34. 34. Omondi CJ, Wilfred OO, Odongo D, Ochwedo KO, Otieno A, Onyango SA, et al. Asymptomatic and Submicroscopic Plasmodium Infections in an Area Before and During Integrated Vector Control in Homa Bay, Western Kenya. 2022.
  35. 35. WHO (World Health Organization). Manual on practical entomology in Malaria. Part II: methods and techniques. World Health Organization Offset Publication No. 13. Geneva, Switzerland: WHO.1975.
  36. 36. Coetzee M. Key to the females of Afrotropical Anopheles mosquitoes (Diptera: Culicidae). Malaria Journal. 2020;19:1–20.
  37. 37. Gillies M, Coetzee M. A supplement to the Anophelinae of Africa South of the Sahara. Publ S Afr Inst Med Res. 1987;55:1–143.
  38. 38. Gillies MT, De Meillon B. The Anophelinae of Africa south of the Sahara (Ethiopian zoogeographical region). The Anophelinae of Africa south of the Sahara (Ethiopian Zoogeographical Region). 1968.
  39. 39. Feldsine P, Abeyta C, Andrews WH. AOAC International methods committee guidelines for validation of qualitative and quantitative food microbiological official methods of analysis. Journal of AOAC international. 2002;85(5):1187–200. pmid:12374420
  40. 40. Wanjiku EK. Physicochemical and microbiological stability of semi-processed edible crickets (Acheta domesticus) and black soldier fly larvae (Hermetia illucens) during storage (Doctoral dissertation, JKUAT-Agriculture) 2018.
  41. 41. Waterman PG, Mole S. Analysis of phenolic plant metabolites: Blackwell Scientific; 1994.
  42. 42. Bligh EG, Dyer WJ. A rapid method of total lipid extraction and purification. Canadian journal of biochemistry and physiology. 1959;37(8):911–7. pmid:13671378
  43. 43. Molyneux P. The use of the stable radical Diphenylpicrylhydrazyl (DPPH) for estimating antioxidant activity, 26. 2003.
  44. 44. Williams S. AOAC official methods of analysis. Association of Official Analytical Chemists, 14th Edition, Arlington, VA. 1984:8–34.
  45. 45. Casterline JL Jr, Oles CJ, Ku Y. Measurement of sugars and starches in foods by a modification of the AOAC total dietary fiber method. Journal of AOAC International, 1999;82(3):759–765. pmid:10367393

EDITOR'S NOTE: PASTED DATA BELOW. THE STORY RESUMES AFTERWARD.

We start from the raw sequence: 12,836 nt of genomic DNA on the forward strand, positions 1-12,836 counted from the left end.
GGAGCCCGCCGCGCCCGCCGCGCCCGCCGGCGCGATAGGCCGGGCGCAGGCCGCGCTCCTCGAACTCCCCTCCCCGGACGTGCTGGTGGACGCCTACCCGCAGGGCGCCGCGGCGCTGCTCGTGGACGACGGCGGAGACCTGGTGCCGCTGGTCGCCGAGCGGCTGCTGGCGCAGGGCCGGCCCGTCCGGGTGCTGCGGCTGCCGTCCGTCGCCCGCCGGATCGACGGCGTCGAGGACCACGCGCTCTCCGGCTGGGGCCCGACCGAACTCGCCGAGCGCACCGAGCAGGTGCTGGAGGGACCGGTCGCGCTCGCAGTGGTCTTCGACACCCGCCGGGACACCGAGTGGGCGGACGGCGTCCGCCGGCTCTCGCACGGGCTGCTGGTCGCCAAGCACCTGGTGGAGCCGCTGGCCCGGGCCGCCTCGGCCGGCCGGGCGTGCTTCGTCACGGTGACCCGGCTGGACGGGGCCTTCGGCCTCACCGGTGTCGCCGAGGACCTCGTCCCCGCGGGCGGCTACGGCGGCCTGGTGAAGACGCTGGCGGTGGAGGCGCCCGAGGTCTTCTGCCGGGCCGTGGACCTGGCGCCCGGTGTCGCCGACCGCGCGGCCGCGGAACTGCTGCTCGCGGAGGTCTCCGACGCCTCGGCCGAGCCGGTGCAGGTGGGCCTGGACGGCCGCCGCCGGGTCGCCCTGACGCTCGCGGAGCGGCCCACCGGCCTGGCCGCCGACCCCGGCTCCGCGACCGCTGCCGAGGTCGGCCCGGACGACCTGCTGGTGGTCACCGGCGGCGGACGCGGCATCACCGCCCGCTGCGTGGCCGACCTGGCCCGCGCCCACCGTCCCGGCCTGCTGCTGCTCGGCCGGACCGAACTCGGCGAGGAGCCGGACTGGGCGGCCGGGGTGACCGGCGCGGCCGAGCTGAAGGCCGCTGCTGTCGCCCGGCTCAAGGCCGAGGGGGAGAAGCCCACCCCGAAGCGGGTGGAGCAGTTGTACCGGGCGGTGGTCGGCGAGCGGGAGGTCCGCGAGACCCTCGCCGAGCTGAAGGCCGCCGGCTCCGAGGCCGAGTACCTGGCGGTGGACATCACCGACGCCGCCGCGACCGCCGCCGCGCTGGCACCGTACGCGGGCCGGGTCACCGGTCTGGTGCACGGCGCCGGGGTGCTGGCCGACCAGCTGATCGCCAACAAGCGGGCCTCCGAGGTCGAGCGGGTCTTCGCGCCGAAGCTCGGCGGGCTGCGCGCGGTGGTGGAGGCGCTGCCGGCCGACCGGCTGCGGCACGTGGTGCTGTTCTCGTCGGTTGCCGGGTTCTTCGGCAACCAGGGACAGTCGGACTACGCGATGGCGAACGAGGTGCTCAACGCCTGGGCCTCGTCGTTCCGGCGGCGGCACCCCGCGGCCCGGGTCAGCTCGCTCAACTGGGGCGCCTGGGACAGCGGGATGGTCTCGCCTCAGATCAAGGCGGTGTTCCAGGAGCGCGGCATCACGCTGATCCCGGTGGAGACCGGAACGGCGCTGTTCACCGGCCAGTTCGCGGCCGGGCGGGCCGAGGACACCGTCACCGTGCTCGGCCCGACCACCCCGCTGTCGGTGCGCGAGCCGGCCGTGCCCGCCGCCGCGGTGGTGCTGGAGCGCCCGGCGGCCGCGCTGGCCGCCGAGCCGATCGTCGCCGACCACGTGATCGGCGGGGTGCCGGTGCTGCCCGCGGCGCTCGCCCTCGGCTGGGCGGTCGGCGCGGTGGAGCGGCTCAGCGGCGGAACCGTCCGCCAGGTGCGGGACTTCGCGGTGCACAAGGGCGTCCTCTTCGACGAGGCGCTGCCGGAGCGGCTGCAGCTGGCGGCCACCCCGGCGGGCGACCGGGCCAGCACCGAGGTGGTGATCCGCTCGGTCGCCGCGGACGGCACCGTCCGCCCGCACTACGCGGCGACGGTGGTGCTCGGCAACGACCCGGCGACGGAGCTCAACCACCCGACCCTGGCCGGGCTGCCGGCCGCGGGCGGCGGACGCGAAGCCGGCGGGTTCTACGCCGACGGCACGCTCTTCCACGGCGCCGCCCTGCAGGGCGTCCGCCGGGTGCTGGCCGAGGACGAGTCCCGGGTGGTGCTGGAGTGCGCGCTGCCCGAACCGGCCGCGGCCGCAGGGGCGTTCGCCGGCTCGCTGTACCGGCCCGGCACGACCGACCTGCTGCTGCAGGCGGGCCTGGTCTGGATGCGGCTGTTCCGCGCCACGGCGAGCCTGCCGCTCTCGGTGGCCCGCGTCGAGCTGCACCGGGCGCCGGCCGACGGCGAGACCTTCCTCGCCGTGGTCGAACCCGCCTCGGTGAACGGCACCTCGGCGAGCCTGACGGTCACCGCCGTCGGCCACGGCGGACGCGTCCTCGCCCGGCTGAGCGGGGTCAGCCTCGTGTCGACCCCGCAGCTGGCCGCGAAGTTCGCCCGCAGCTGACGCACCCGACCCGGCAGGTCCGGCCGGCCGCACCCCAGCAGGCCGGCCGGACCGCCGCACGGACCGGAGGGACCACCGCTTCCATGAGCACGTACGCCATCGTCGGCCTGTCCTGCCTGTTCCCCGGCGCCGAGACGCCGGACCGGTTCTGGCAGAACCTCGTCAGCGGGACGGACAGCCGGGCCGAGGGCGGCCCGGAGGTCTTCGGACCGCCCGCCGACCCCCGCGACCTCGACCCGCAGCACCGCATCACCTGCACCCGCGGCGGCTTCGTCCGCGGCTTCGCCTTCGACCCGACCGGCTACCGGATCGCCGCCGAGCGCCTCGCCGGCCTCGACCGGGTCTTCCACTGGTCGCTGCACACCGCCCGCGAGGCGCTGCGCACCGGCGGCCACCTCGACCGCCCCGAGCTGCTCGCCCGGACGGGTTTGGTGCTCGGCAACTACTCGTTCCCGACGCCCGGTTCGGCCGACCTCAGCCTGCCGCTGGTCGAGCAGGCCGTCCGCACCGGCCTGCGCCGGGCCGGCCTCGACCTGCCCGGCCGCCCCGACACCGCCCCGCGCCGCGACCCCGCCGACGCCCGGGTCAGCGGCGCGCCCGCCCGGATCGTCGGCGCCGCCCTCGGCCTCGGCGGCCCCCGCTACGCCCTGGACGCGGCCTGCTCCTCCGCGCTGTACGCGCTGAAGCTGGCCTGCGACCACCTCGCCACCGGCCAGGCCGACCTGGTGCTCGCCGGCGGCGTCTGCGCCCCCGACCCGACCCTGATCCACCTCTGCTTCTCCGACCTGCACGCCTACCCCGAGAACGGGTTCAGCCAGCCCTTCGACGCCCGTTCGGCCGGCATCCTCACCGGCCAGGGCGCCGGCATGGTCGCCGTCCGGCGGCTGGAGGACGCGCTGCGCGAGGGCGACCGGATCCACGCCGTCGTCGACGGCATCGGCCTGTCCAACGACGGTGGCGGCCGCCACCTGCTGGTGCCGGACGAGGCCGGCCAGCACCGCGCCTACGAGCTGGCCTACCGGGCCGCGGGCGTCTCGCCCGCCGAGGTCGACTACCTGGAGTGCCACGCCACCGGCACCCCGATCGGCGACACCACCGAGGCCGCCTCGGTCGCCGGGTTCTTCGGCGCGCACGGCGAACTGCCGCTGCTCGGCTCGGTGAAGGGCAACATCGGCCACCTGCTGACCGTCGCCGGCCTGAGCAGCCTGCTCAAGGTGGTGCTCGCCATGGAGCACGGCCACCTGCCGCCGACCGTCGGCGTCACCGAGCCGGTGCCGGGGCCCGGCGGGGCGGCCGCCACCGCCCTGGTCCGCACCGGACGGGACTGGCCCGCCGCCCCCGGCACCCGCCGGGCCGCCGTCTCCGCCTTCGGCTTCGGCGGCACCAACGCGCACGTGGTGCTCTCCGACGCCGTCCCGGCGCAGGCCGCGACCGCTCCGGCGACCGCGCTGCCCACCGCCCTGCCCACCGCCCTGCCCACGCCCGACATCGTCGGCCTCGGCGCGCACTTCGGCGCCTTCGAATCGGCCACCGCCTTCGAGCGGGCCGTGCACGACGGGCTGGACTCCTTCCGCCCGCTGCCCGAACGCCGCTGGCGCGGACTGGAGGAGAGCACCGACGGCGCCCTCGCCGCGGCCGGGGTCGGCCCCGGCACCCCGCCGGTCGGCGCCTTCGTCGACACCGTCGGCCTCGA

46. 46. Arnon DI. Copper enzymes in isolated chloroplasts. Polyphenoloxidase in Beta vulgaris. Plant physiology. 1949;24(1):1. pmid:16654194
  47. 47. Tamura K, Stecher G, Kumar S. MEGA11: molecular evolutionary genetics analysis version 11. Molecular biology and evolution. 2021;38(7):3022–7. pmid:33892491
  48. 48. Tran TD, Del Cid C, Hnasko R, Gorski L, McGarvey JA. Bacillus amyloliquefaciens ALB65 inhibits the growth of Listeria monocytogenes on cantaloupe melons. Applied and environmental microbiology. 2020;87(1):e01926–20. pmid:33097500
  49. 49. El-Hefny A, Khalil OA, Hassan YE, Mounir AM. Biocontrol effect of Bacillus amyloliquefaciens combined with un-irradiated and irradiated beet root as a preservative coating for pomegranate arils. Journal of Radiation Research and Applied Sciences. 2022;15(2):33–45.
  50. 50. Asari S, Matzén S, Petersen MA, Bejai S, Meijer J. Multiple effects of Bacillus amyloliquefaciens volatile compounds: plant growth promotion and growth inhibition of phytopathogens. FEMS Microbiology Ecology. 2016;92(6):fiw070. pmid:27053756
  51. 51. Yang Y, Xia J, Liu Y, Dong J, Xu N, Yang Q, et al. Safety evaluation for the use of Bacillus amyloliquefaciens in freshwater fish cultures. Aquaculture Reports. 2021;21:100822.
  52. 52. Zhou T, Zheng X, Tang J, Qin J, Wang Y. Effect of three commercial microbial products on bacterial community in a freshwater fish polyculture system. Aquaculture Research. 2017;48(8):4449–60.
  53. 53. Li H, Wang H, Jia B, Li D, Fang Q, Li R. Irrigation has a higher impact on soil bacterial abundance, diversity and composition than nitrogen fertilization. Scientific Reports. 2021;11(1):16901. pmid:34413369
  54. 54. Frene JP, Faggioli V, Covelli J, Reyna D, Gabbarini LA, Sobrero P, et al. Agriculture by irrigation modifies microbial communities and soil functions associated with enhancing C uptake of a steppe semi-arid soil in northern Patagonia. Frontiers in Soil Science. 2022:7.
  55. 55. Gendrin M, Christophides GK. The Anopheles mosquito microbiota and their impact on pathogen transmission. Anopheles mosquitoes-New insights into malaria vectors: IntechOpen; 2013.
  56. 56. Galeano-Castañeda Y, Urrea-Aguirre P, Piedrahita S, Bascuñán P, Correa MM. Composition and structure of the culturable gut bacterial communities in Anopheles albimanus from Colombia. Plos one. 2019;14(12):e0225833. pmid:31790474
  57. 57. Chen S, Zhang D, Augustinos A, Doudoumis V, Bel Mokhtar N, Maiga H, et al. Multiple factors determine the structure of bacterial communities associated with Aedes albopictus under artificial rearing conditions. Frontiers in Microbiology. 2020;11:605. pmid:32351473
  58. 58. Yu S, Wang P, Qin J, Zheng H, Wang J, Liu T, et al. Bacillus sphaericus exposure reduced vector competence of Anopheles dirus to Plasmodium yoelii by upregulating the Imd signaling pathway. Parasites & Vectors. 2020;13:1–10. pmid:32891162